Short- and Long-Term Outcome in 63 Dogs Treated Conservatively or Surgically for Disc Associated Wobbler Syndrome
Disc associated wobbler syndrome (DAWS) is the most typical and predominant wobbler syndrome. There is little known about the results and risk factors associated with non-surgical treatment of this specific wobbler syndrome.
Medical records of dogs with DAWS treated conservatively or surgically (ventral slot) were retrospectively analyzed. Diagnosis was confirmed by myelography in all dogs. Sixty three dogs were included. Fifty one dogs were treated conservatively and 12 surgically. Follow-up information was obtained by recheck examinations or telephone questionnaire. A success score of 1 to 10 was given and a successful outcome was defined as a success score of 8 or higher. This definition included only dogs that did not show worsening of clinical signs after DAWS was diagnosed. In the conservatively treated group the following potential risk factors were evaluated: age, duration and severity of clinical signs, number of protruded intervertebral discs, and additional radiographic abnormalities. Because of the limited number of dogs, these factors were not evaluated in the surgically treated group. Statistical analysis was performed using the Fischer exact test or the Wilcoxon rank sum test.
A successful outcome was achieved in 45% of conservatively treated dogs. Seventy-five percent of surgically treated dogs achieved an initial successful outcome. Due to recurrence of clinical signs in 66% of these dogs, only 42% of the surgically treated dogs obtained a definitive successful outcome. Although not significant, surgically treated dogs had a longer life expectancy (mean, 19 months) than conservatively treated dogs (mean, 9 months). Eighty five per cent of conservatively treated dogs, who had to be euthanized because of DAWS, were so in the first year after diagnosis. Outcome of conservatively treated dogs was negatively influenced by severity of clinical signs and additional radiographic abnormalities and not by age, disease duration and number of protruded intervertebral discs.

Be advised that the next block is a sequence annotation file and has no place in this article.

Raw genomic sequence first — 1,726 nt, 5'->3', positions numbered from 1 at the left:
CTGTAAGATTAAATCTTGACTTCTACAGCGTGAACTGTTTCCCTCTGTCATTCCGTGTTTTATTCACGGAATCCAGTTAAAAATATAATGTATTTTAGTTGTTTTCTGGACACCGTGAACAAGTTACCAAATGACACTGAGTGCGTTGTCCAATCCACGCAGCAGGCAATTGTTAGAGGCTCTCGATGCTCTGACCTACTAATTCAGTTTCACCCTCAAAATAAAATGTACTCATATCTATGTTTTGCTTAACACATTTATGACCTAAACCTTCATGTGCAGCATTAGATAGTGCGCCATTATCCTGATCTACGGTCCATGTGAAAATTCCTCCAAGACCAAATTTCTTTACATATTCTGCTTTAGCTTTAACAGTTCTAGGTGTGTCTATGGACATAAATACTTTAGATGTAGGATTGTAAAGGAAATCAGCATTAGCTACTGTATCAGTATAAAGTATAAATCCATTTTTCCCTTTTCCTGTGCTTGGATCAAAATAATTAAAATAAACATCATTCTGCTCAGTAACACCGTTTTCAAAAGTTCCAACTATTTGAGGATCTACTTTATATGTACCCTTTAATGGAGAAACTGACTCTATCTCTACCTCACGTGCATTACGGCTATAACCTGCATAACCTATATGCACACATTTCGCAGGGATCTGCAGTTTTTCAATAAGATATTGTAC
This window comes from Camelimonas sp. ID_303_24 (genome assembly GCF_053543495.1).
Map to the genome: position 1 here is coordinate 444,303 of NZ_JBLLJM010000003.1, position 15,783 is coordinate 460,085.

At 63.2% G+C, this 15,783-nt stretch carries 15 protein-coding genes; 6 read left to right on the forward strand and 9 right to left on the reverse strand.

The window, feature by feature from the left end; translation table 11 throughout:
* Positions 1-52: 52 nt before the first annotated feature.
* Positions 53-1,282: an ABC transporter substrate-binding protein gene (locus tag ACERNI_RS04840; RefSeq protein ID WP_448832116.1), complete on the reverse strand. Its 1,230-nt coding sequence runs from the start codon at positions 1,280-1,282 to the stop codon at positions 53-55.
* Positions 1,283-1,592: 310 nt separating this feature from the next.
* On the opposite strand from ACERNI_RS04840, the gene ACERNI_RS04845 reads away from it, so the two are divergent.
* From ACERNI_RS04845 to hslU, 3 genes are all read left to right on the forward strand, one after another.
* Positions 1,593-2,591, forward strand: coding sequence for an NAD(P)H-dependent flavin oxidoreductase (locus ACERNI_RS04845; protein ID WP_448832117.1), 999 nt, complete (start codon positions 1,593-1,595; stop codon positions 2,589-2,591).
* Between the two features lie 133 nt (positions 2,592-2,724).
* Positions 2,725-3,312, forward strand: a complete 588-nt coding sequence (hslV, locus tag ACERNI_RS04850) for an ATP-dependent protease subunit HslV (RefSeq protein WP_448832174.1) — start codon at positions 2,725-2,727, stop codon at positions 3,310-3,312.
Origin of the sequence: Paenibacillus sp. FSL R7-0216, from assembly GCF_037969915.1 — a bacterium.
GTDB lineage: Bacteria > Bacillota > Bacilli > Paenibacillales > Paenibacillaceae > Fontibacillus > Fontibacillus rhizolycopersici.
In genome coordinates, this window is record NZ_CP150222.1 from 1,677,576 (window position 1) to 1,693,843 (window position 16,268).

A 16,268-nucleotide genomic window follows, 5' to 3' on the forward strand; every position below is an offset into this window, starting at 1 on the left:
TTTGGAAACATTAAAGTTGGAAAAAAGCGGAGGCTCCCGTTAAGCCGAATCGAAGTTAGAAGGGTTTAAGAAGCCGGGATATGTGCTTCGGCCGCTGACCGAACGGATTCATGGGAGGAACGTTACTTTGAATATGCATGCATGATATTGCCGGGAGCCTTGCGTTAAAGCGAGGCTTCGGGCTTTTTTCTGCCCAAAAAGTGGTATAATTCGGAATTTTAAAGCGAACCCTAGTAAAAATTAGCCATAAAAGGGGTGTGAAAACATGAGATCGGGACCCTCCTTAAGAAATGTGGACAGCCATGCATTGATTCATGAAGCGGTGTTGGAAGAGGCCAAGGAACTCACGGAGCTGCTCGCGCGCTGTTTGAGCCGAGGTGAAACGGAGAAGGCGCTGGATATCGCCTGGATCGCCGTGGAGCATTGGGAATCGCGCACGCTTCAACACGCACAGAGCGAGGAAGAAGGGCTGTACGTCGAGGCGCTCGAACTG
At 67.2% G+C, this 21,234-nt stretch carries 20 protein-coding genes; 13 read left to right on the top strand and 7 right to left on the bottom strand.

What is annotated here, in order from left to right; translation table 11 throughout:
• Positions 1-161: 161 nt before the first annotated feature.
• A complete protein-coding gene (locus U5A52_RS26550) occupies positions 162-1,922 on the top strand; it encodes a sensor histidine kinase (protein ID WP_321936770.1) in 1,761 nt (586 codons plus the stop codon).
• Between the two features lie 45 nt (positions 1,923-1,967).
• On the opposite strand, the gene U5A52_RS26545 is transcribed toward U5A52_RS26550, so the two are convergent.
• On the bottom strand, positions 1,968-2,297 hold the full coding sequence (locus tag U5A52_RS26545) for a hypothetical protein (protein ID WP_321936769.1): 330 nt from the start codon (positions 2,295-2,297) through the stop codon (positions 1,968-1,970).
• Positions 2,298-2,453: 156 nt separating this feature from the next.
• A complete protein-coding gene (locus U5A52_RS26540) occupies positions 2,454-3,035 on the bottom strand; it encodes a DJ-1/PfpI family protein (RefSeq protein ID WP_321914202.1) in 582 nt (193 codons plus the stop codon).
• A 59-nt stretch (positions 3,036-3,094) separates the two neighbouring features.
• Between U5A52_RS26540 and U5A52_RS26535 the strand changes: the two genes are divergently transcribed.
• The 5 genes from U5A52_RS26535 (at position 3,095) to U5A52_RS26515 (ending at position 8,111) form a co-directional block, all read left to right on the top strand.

The results of this study suggest that conservative treatment of DAWS can be considered in mildly affected cases without additional radiographic abnormalities and that the first year after diagnosis is a critical period to obtain a successful outcome.